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Early Color Postcards

Old Ironsides covered

Old Ironsides covered

Two 1900-era postcards of Ironsides in Charlestown Harbor after her move there from Portsmouth in 1897. (SeacoastNH Image Library)

Although "Old Ironsides" spent nearly 20 years in Portsmouth Harbor, this region has been associated with the ebb of the ship's career since here she was "cabbed over" by Navy order and turned into a receiving ship barracks. We've documented this era in our Early Images Gallery, collecting rare pictures of the ship from local archives.

Until now, these images have always appeared as dreary black and white photos or sepia tones. (Click to see the rare one we discovered recently.) Now, though the artistic imagination of a turn-of-the-century postcard maker, we have two colorful versions. We picked up these two postcards on the other day. They show Old Ironsides on display before her restoration. Laid up in Portsmouth, the ship was used as a barracks from 1882 to 1897, but fared little better when towed to Charlestown, Mass where the ship had been originally built in 1797.

Following a big centennial celebration in Boston, Ironsides languished in Charlestown in this condition from 1897 to 1907 when the "ugly barn" was removed from her main deck. She also received new rigging and replica guns at a cost of $97,800.01. It wasn't until 1927 that the true restoration began with public funds. Even while the historic ship lay in Charlestown, the Navy considered using her as a target ship and offered only token funds for restoration. But the removal of the barracks, public financing and interest by Congress and Boston restorers finally did the trick. Early in the 1930s Ironsides was towed around the USA, starting with a return visit to Portsmouth, NH. --- JDR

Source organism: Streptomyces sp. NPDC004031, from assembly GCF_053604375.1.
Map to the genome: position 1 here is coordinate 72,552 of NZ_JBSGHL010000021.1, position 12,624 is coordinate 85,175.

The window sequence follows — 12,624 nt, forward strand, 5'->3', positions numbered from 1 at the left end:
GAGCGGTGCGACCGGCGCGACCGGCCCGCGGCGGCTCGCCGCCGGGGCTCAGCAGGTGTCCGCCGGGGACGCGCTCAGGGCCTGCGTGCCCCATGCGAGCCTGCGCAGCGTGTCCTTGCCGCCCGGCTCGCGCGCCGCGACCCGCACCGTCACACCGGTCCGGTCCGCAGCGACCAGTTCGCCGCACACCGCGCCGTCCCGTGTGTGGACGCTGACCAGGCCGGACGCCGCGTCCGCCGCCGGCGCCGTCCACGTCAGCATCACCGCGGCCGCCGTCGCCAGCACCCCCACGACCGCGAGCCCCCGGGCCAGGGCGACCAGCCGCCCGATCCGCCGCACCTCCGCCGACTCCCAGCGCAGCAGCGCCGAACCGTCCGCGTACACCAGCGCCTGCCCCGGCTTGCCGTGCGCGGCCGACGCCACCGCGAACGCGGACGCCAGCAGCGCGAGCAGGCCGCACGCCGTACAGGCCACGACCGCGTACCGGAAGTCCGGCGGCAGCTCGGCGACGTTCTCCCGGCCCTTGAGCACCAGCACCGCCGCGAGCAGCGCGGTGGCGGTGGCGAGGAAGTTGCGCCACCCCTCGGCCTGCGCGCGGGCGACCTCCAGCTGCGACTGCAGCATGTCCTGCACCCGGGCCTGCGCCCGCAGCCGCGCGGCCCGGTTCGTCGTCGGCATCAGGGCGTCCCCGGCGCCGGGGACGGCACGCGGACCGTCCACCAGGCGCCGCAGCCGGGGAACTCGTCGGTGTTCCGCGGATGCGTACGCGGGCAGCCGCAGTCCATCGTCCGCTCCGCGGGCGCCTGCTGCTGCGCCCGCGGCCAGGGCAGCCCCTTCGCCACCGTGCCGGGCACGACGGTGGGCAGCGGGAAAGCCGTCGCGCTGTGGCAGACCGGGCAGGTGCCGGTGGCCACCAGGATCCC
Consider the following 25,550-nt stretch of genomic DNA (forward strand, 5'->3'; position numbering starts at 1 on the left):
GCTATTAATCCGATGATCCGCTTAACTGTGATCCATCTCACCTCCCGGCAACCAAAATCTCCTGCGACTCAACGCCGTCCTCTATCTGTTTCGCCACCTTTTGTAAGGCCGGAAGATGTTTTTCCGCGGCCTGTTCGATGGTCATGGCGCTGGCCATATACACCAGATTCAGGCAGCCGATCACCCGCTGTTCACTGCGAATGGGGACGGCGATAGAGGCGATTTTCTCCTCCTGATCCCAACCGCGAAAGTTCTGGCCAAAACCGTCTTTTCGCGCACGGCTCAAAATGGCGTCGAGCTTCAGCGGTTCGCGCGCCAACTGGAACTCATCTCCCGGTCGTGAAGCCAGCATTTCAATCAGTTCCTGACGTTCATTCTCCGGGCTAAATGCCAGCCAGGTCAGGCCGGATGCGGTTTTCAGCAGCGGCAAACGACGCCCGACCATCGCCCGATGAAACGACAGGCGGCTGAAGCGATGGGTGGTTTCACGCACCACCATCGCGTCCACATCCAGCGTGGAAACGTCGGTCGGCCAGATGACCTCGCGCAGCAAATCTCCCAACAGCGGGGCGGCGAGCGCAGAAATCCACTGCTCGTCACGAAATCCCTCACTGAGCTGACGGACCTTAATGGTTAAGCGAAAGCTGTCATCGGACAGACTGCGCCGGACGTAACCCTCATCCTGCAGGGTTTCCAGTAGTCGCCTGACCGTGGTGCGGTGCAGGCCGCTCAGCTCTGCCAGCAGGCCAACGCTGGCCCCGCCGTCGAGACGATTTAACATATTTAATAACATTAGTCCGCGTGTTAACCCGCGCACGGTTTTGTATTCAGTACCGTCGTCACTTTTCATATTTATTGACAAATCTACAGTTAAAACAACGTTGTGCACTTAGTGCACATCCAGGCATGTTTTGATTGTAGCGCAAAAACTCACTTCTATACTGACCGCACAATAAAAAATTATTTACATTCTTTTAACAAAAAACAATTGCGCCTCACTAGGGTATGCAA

Notice that one of the cards above was sponsored by the McPhail Piano Company of Boston. There was a piano manufacturing company which also offered piano sheet music run by the McPhail family operating at this time. On the reverse site (see below) there is a rubber stamp from the Whitson Music company. Rummaging around on the WWW, we noticed two contemporary women lyricists from this era - one was Lindsay McPhail and another, Beth Slater Whitson. Just after Ironsides was undergoing its facelift, Ms. Whitson (1879-1930) produced a couple of songs that are still classics. She wrote the lyrics for "Let Me Call You Sweetheart" (1910) and "Meet Me Tonight in Dreamland" (1907). "Dreamland" was later popularized by Judy Garland and "Sweetheart" was sung in films starring Laurel and Hardy, Bing Crosby and others.

Was this very postcard intended as a correspondence between two turn-of -the-century women songwriters? Was a collaboration in the works? Alas, we'll never know - and the Old Ironside postcard was never sent. --- JDR

Back of Postcard

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See These Related Web Pages:

Old Ironsides Seacoast Homepage

Our Tour of Old Ironsides in Charlestown

Ironsides Hotlinks Page


Official USS Constitution Homepage

USS Constitution Museum in Charlestown

© 1999
Please attribute all use.

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